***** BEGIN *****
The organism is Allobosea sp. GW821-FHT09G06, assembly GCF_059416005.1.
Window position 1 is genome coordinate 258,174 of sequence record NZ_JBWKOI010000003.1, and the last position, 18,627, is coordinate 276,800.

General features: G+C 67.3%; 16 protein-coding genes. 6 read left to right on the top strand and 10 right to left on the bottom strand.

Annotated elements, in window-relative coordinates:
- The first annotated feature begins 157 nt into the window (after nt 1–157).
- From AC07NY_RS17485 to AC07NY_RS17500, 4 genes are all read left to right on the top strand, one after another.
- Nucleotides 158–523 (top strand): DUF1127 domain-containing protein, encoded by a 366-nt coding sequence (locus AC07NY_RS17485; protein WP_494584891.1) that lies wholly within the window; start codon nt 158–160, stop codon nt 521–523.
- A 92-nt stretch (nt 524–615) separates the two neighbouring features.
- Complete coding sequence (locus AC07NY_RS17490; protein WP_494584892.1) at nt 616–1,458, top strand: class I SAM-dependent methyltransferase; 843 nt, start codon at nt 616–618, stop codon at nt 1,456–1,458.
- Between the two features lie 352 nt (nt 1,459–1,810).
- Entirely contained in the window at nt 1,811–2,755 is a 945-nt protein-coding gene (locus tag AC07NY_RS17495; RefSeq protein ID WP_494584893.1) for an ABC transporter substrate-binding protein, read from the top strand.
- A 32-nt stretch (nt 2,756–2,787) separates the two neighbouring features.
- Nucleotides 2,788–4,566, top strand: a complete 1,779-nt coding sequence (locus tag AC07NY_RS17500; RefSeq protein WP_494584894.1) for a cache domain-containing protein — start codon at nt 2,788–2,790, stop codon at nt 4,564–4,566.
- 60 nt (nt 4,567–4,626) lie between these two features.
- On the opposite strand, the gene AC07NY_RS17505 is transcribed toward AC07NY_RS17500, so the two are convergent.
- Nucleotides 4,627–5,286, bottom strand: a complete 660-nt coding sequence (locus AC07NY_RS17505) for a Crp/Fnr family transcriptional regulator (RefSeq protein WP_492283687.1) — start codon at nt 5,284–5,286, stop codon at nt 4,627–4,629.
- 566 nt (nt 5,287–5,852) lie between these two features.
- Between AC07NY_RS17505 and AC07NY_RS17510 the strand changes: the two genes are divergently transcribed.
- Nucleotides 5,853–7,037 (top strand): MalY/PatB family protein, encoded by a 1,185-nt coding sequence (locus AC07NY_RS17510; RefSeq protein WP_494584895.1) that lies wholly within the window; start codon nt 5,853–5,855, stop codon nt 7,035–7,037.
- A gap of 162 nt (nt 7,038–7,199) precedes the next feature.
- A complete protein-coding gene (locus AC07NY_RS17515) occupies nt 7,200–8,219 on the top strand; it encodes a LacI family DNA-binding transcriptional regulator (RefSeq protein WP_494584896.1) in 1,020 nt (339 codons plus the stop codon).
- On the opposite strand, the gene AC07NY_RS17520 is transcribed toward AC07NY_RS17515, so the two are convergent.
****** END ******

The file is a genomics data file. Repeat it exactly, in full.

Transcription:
The organism is Allobosea sp. GW821-FHT09G06, assembly GCF_059416005.1.
Window position 1 is genome coordinate 258,174 of sequence record NZ_JBWKOI010000003.1, and the last position, 18,627, is coordinate 276,800.

General features: G+C 67.3%; 16 protein-coding genes. 6 read left to right on the top strand and 10 right to left on the bottom strand.

Annotated elements, in window-relative coordinates:
- The first annotated feature begins 157 nt into the window (after nt 1–157).
- From AC07NY_RS17485 to AC07NY_RS17500, 4 genes are all read left to right on the top strand, one after another.
- Nucleotides 158–523 (top strand): DUF1127 domain-containing protein, encoded by a 366-nt coding sequence (locus AC07NY_RS17485; protein WP_494584891.1) that lies wholly within the window; start codon nt 158–160, stop codon nt 521–523.
- A 92-nt stretch (nt 524–615) separates the two neighbouring features.
- Complete coding sequence (locus AC07NY_RS17490; protein WP_494584892.1) at nt 616–1,458, top strand: class I SAM-dependent methyltransferase; 843 nt, start codon at nt 616–618, stop codon at nt 1,456–1,458.
- Between the two features lie 352 nt (nt 1,459–1,810).
- Entirely contained in the window at nt 1,811–2,755 is a 945-nt protein-coding gene (locus tag AC07NY_RS17495; RefSeq protein ID WP_494584893.1) for an ABC transporter substrate-binding protein, read from the top strand.
- A 32-nt stretch (nt 2,756–2,787) separates the two neighbouring features.
- Nucleotides 2,788–4,566, top strand: a complete 1,779-nt coding sequence (locus tag AC07NY_RS17500; RefSeq protein WP_494584894.1) for a cache domain-containing protein — start codon at nt 2,788–2,790, stop codon at nt 4,564–4,566.
- 60 nt (nt 4,567–4,626) lie between these two features.
- On the opposite strand, the gene AC07NY_RS17505 is transcribed toward AC07NY_RS17500, so the two are convergent.
- Nucleotides 4,627–5,286, bottom strand: a complete 660-nt coding sequence (locus AC07NY_RS17505) for a Crp/Fnr family transcriptional regulator (RefSeq protein WP_492283687.1) — start codon at nt 5,284–5,286, stop codon at nt 4,627–4,629.
- 566 nt (nt 5,287–5,852) lie between these two features.
- Between AC07NY_RS17505 and AC07NY_RS17510 the strand changes: the two genes are divergently transcribed.
- Nucleotides 5,853–7,037 (top strand): MalY/PatB family protein, encoded by a 1,185-nt coding sequence (locus AC07NY_RS17510; RefSeq protein WP_494584895.1) that lies wholly within the window; start codon nt 5,853–5,855, stop codon nt 7,035–7,037.
- A gap of 162 nt (nt 7,038–7,199) precedes the next feature.
- A complete protein-coding gene (locus AC07NY_RS17515) occupies nt 7,200–8,219 on the top strand; it encodes a LacI family DNA-binding transcriptional regulator (RefSeq protein WP_494584896.1) in 1,020 nt (339 codons plus the stop codon).
- On the opposite strand, the gene AC07NY_RS17520 is transcribed toward AC07NY_RS17515, so the two are convergent.